Now that the FDA approved emergency-use authorization of the Pfizer-BioNTech COVID-19 vaccine for children 5 to 11 years old, it’s essential for as many as possible to get vaccinated. But successfully rolling out the vaccine to young children will require a different approach than for adults.
The FDA approval represents a watershed moment in the fight against COVID-19, yet many parents, even those who are vaccinated themselves, are hesitant to vaccinate their children. The FDA granted an emergency authorization for the Pfizer vaccine for those 16 and older on December 11, 2020, and expanded it to 12-15 year-olds on May 10, 2021, yet just 32 percent of 12-17-year-olds are fully vaccinated. Worryingly, 3 in 10 parents say they will “definitely not” get their 5- to 11-year-olds vaccinated.
In a CDC-funded simulation released in August of this year, researchers reported that the predicted share of infection among unvaccinated and not previously infected elementary students within the first three months of the fall 2021 school semester would be more than 75 percent. In addition to protecting children’s health, boosting vaccinations can help avoid severe school disruptions.
Successfully rolling out the vaccine to young children will require a different approach than for adults.
Full FDA approval of COVID-19 vaccines for children under 12 may help address some parental concerns—there were moderate rate increases associated with full approval of the adult vaccine—but this may not come until later this winter at the earliest.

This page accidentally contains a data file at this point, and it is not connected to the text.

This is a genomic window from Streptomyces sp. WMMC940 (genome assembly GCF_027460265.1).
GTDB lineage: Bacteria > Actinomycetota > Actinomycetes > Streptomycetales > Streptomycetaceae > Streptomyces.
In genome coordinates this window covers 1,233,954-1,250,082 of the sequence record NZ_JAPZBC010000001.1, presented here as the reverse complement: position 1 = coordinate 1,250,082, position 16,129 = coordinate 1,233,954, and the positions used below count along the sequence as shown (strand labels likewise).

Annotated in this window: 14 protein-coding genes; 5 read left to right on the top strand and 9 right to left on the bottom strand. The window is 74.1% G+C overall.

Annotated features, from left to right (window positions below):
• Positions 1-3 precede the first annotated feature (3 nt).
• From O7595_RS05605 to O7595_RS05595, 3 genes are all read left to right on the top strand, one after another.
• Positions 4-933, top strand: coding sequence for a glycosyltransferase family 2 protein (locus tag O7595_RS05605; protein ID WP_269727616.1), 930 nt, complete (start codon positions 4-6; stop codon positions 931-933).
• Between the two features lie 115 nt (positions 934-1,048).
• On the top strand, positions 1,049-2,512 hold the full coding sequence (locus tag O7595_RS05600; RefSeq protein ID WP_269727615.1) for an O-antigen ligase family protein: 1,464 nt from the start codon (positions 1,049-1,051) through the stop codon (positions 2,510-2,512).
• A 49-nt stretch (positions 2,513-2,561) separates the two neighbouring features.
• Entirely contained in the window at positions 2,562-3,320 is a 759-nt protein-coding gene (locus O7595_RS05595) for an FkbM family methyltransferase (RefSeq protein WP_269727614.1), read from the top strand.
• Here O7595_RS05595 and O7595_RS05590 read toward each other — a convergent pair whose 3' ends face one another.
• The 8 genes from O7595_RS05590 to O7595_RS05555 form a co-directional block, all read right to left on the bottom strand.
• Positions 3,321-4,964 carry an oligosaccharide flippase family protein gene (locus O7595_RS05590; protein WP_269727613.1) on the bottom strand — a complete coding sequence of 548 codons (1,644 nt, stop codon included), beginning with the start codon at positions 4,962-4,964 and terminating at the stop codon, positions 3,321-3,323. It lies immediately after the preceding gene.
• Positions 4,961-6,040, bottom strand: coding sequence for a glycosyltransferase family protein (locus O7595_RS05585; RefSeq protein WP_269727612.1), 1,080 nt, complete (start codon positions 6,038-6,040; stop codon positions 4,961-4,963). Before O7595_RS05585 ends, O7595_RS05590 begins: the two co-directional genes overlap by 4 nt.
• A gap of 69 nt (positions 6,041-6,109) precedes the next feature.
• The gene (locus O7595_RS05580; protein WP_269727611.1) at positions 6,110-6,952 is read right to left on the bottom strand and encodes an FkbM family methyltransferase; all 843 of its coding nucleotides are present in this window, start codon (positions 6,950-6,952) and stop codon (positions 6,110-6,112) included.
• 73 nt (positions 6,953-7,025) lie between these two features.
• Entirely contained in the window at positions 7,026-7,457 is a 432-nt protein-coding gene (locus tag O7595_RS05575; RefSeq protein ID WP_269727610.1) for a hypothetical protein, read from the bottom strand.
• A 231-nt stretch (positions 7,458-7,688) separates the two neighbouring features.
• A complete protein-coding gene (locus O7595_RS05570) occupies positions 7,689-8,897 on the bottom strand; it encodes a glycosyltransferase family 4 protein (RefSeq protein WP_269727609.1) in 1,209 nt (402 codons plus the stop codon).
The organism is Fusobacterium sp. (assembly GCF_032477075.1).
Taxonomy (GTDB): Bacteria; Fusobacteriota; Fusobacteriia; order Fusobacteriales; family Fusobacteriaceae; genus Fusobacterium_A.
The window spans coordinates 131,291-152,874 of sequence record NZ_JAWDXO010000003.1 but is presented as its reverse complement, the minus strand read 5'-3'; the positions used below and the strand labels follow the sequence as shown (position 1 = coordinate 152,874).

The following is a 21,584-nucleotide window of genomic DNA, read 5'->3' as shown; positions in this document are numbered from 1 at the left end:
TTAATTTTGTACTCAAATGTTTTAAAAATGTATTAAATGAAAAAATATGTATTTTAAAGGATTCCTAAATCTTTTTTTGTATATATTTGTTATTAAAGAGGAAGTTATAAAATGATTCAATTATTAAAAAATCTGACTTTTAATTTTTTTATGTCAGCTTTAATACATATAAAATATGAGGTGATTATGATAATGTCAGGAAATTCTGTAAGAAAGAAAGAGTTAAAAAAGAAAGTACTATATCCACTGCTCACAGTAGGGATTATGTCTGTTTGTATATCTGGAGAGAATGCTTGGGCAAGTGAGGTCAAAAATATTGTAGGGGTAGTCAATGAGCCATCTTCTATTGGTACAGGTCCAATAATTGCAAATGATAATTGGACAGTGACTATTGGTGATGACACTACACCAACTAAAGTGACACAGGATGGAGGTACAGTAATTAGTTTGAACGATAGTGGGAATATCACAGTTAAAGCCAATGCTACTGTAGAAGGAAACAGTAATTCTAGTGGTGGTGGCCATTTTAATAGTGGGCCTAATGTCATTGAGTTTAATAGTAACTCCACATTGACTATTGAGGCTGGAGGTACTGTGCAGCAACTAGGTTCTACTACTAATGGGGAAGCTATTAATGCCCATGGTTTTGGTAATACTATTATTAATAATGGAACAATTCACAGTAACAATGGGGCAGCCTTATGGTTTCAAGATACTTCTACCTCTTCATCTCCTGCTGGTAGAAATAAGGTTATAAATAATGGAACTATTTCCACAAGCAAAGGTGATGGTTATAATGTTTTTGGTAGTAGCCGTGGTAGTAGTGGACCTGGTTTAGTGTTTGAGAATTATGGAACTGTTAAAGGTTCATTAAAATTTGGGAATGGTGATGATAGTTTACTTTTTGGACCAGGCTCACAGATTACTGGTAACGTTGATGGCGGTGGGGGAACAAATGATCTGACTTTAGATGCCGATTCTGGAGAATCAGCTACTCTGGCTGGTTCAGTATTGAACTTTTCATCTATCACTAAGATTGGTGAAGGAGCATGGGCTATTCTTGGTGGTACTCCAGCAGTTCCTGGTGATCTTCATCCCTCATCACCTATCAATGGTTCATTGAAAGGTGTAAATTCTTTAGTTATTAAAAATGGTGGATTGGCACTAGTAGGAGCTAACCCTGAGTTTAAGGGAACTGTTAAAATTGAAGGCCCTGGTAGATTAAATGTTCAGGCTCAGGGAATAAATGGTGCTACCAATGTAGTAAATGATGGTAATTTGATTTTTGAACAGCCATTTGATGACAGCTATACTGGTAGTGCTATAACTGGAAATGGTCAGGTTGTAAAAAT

Why are so many parents skeptical about the pediatric COVID-19 vaccines and hesitant to get their child vaccinated?
For one, parents often make different decisions for their children than they would make for themselves. Among vaccinated parents, less than half say they will vaccinate their child as soon as they’re eligible. A recent study found that when it comes to decisions around vaccinating their children, parents are commonly influenced by omission bias—the natural tendency to weigh any harm resulting from our actions (such as a child experiencing side effects) more heavily than harm resulting from something we didn’t do (a child getting sick from COVID-19 because they weren’t vaccinated). While omission bias is also a factor in parental decision-making for their own vaccines, it’s likely exacerbated in decision-making for their children due to two key features of childhood COVID-19 vaccines: first, there’s a greater perception of potential harm from action for kids compared to adults, given the salience of extremely rare but severe side effects among young people. And second, there’s a lessened perception of potential harm from inaction, given CDC findings that children and adolescents have fewer severe COVID-19 outcomes compared to adults.
These differences illustrate that those looking to boost vaccine uptake can’t just use the same messaging and tactics used to get parents to vaccinate themselves—the approach needs to be adjusted to address the particular barriers that arise for parents deciding to vaccinate their children. However, that doesn’t mean starting entirely from scratch.
We can help parents overcome many of these barriers by drawing from tried-and-true strategies that increased use of other childhood vaccines. Vaccination is a key role for pediatricians, so it’s important to leverage pediatricians as trusted messengers and normalize receiving the COVID-19 vaccine and information at pediatric visits. Childhood vaccines are a routine part of care, and parents usually don’t have to proactively seek vaccines for their children. Instead, their doctor prompts them when their child is due for a specific shot—removing the burden of remembering to ask. For children without access to pediatric care, alternative channels for vaccine outreach such as schools, day cares, and community centers are possible options.